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The Harley-Davidson Street Rod in action
The Harley-Davidson Street Rod in action
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The Harley-Davidson Street Rod in action
View gallery - 19 images

It may include the smallest capacity motorcycles in Harley-Davidson's lineup, but the Street series' newest arrival brings the kind of power that would compare directly with bigger models. The Street Rod introduces the High Output Revolution X engine, mated with upgraded equipment and sharper steering.

When Harley-Davidson first announced the Street series, it served two very important purposes. The 500 and 700 cc engine variants sound too small for a Harley, yet they excel at appealing to both younger riders and manufacturers' new holy grail, booming Asian markets.

With the addition of the Street Rod, Harley-Davidson simply adds a generous touch of spice to its entry-level lineup with the debut of the High Output Revolution X 60-degree V-twin motor. The evolved variant of the standard Street 750 engine features a heap of changes, including new gas-flowed cylinder heads with higher compression, sportier high-lift camshafts, a new exhaust system, and new throttle bodies fed via a larger air box.

The end result translates to an 18 percent hike in power and eight percent in torque – the latter set at 65 Nm (47.9 ft-lb) at 4000 rpm. Harley-Davidson does not mention exact horsepower figures but, given that the Street 750 produces some 58 hp (43.3 kW) in EU spec, on paper the Street Rod's output comes up around 68 hp (50.7 kW). This power reaches its maximum value at 8,750 rpm, which is around 1,000 higher than the standard engine, as the redline has accordingly climbed to 9,000 rpm.

The Harley-Davidson Street Rod in action
The Harley-Davidson Street Rod in action

In terms of styling, little has changed, but Harley-Davidson's suggestions of a sharper motorcycle are much more than simple marketing lingo. The suspensions now consist of 43 mm inverted forks and a pair of piggyback shocks, with benefits spilling over to the braking department as well, in the shape of a twin-disk front setup.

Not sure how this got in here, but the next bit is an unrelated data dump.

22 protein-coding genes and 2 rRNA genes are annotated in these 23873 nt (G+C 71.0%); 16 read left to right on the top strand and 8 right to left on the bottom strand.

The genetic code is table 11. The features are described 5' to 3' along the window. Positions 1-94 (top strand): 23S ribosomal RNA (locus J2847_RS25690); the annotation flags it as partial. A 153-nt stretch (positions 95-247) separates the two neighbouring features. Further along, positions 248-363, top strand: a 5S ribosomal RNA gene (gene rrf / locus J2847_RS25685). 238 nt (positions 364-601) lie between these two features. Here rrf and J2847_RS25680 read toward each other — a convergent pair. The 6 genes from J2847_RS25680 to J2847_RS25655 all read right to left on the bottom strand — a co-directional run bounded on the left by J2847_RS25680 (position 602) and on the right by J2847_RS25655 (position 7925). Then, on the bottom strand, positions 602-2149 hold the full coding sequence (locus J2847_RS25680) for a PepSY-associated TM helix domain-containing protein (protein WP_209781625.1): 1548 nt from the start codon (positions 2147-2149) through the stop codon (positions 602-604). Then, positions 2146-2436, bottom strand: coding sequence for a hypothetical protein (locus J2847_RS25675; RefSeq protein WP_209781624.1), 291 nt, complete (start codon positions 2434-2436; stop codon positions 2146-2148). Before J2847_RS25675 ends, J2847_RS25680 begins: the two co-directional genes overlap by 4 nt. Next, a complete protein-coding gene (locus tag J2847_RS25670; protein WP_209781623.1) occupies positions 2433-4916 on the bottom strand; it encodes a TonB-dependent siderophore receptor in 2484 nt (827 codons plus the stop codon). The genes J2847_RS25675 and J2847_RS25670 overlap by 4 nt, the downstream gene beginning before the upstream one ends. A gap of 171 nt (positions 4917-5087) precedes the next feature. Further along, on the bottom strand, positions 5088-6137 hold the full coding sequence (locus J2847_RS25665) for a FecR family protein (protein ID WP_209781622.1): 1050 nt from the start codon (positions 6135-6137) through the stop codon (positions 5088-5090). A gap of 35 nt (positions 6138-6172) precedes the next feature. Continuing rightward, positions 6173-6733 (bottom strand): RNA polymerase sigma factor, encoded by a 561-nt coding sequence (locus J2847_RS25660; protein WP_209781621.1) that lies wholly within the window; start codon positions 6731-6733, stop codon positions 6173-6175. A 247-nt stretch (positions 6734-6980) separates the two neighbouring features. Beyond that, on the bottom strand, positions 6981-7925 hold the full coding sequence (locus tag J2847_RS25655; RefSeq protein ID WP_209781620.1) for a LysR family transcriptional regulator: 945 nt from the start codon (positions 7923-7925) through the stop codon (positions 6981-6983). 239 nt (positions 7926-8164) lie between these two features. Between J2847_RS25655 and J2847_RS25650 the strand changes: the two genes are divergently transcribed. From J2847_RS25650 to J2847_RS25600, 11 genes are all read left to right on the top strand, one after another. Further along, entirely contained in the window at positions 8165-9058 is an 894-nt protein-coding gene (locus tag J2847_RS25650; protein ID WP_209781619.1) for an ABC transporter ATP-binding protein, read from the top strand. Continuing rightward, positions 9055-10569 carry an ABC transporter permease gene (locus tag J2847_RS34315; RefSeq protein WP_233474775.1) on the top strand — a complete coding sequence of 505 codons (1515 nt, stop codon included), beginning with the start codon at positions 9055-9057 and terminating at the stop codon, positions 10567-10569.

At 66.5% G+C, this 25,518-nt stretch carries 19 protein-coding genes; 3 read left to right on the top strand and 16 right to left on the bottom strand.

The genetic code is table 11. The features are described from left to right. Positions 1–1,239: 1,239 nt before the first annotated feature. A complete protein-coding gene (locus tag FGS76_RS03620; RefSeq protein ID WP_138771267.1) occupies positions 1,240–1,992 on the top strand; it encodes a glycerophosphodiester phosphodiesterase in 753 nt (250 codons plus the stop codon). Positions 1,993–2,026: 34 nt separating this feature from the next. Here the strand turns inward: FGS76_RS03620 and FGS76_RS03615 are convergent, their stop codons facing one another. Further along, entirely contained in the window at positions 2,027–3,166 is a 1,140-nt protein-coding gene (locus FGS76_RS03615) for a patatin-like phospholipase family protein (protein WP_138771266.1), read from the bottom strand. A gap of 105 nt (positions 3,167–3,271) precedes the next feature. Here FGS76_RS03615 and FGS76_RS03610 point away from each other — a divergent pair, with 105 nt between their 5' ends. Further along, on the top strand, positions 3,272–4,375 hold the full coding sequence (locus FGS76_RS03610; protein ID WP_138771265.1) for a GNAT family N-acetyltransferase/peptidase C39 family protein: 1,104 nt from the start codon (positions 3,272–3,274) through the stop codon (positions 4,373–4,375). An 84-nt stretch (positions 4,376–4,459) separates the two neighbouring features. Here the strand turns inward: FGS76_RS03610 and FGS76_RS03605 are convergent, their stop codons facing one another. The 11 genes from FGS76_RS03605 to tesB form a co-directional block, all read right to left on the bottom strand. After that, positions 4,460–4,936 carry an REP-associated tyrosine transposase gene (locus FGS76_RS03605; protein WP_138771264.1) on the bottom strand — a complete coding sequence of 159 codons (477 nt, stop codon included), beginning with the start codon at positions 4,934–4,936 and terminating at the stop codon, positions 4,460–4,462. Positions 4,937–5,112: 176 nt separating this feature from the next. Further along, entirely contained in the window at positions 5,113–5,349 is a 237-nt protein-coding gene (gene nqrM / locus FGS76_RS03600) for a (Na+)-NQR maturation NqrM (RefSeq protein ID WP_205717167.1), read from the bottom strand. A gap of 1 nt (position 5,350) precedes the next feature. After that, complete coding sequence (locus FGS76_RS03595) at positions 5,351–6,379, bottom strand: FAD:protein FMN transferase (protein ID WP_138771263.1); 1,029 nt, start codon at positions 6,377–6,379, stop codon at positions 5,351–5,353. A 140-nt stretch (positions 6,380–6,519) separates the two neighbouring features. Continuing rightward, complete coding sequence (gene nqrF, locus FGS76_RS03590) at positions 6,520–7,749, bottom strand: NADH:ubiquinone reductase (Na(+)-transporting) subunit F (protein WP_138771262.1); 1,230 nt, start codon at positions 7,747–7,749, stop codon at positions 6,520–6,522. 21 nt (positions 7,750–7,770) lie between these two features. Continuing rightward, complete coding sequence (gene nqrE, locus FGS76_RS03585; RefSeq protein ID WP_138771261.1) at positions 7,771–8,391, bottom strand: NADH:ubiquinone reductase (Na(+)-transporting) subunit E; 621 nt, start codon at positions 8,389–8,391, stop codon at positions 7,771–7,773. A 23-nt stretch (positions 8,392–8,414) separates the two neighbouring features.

One of the most significant changes though is not very obvious in the photos. The Street Rod sports much more aggressive frame geometry, with fork rake reduced from 32 to 27 degrees. The rear tire is also taller at 17 inches (15 for the Street 500/750), lifting the bike's tail section in tune with the sharper handling that Harley-Davidson typically declares.

The end result is complemented with drag-style handlebars, bar-end mirrors, and several minor stylish details like the new logo on the 13.2 l (3.5 gal) fuel tank.

The Street Rod retails in USA from $8,699 (about €8.200), while in European markets its starting price flirts with the €10,000 (about US$10,600) mark. It will be available in black, charcoal, or olive gold solid colors, and a little extra cash buys silver pinstriping.

Source: Harley-Davidson

View gallery - 19 images
3 comments
Milton
A great looking bike at a great price. But I wonder if they could bump performance with an EV version and still keep it under $10K. (I'm reminded of that awesome EV harley concept they showed off a couple years ago)
HaroldBalsac
If you're looking at buying this bike, you could save a lot of money by getting a Kawasaki Vulcan 750 instead. Similar, if not better, hp and torque figures and you could have one for a fraction of what the Harley costs. Of course, it would have to be used, (they were manufactured from 1986 to 2006), but if that doesn't bother you, there are good examples out there. My '87 is very spunky and still returns about 50 mpg.
possum1
for similar money you could get better HP and Torque numbers from a Triumph Bonneville, with the added bonus of handling. Good luck trying to spread your market base to younger riders, that is where the future of our sport is and it needs all the encouragement we can give it.